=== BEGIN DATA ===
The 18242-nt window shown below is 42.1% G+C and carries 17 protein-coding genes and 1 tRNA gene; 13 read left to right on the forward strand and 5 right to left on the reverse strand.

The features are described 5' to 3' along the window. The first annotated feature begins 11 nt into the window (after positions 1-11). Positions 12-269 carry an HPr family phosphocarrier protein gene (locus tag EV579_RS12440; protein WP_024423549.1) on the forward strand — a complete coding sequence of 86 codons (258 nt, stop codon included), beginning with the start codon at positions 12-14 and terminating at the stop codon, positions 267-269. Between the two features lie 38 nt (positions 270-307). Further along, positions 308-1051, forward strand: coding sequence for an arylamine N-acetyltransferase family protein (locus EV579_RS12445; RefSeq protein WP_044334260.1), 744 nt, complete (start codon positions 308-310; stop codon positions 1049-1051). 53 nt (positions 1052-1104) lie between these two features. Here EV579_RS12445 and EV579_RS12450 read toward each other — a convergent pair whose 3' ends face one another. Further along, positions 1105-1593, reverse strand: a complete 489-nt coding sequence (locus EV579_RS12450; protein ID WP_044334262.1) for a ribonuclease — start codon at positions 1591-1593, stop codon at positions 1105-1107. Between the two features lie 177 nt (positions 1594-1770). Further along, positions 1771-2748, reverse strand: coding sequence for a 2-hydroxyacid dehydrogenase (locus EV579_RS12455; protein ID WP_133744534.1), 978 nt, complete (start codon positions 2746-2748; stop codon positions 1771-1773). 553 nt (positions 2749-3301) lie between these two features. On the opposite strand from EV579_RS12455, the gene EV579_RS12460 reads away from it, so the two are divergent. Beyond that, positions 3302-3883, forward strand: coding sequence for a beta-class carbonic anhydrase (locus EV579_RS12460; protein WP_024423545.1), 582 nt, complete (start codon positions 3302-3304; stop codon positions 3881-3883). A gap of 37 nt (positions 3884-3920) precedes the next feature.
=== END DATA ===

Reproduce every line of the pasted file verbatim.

The 18242-nt window shown below is 42.1% G+C and carries 17 protein-coding genes and 1 tRNA gene; 13 read left to right on the forward strand and 5 right to left on the reverse strand.

The features are described 5' to 3' along the window. The first annotated feature begins 11 nt into the window (after positions 1-11). Positions 12-269 carry an HPr family phosphocarrier protein gene (locus tag EV579_RS12440; protein WP_024423549.1) on the forward strand — a complete coding sequence of 86 codons (258 nt, stop codon included), beginning with the start codon at positions 12-14 and terminating at the stop codon, positions 267-269. Between the two features lie 38 nt (positions 270-307). Further along, positions 308-1051, forward strand: coding sequence for an arylamine N-acetyltransferase family protein (locus EV579_RS12445; RefSeq protein WP_044334260.1), 744 nt, complete (start codon positions 308-310; stop codon positions 1049-1051). 53 nt (positions 1052-1104) lie between these two features. Here EV579_RS12445 and EV579_RS12450 read toward each other — a convergent pair whose 3' ends face one another. Further along, positions 1105-1593, reverse strand: a complete 489-nt coding sequence (locus EV579_RS12450; protein ID WP_044334262.1) for a ribonuclease — start codon at positions 1591-1593, stop codon at positions 1105-1107. Between the two features lie 177 nt (positions 1594-1770). Further along, positions 1771-2748, reverse strand: coding sequence for a 2-hydroxyacid dehydrogenase (locus EV579_RS12455; protein ID WP_133744534.1), 978 nt, complete (start codon positions 2746-2748; stop codon positions 1771-1773). 553 nt (positions 2749-3301) lie between these two features. On the opposite strand from EV579_RS12455, the gene EV579_RS12460 reads away from it, so the two are divergent. Beyond that, positions 3302-3883, forward strand: coding sequence for a beta-class carbonic anhydrase (locus EV579_RS12460; protein WP_024423545.1), 582 nt, complete (start codon positions 3302-3304; stop codon positions 3881-3883). A gap of 37 nt (positions 3884-3920) precedes the next feature.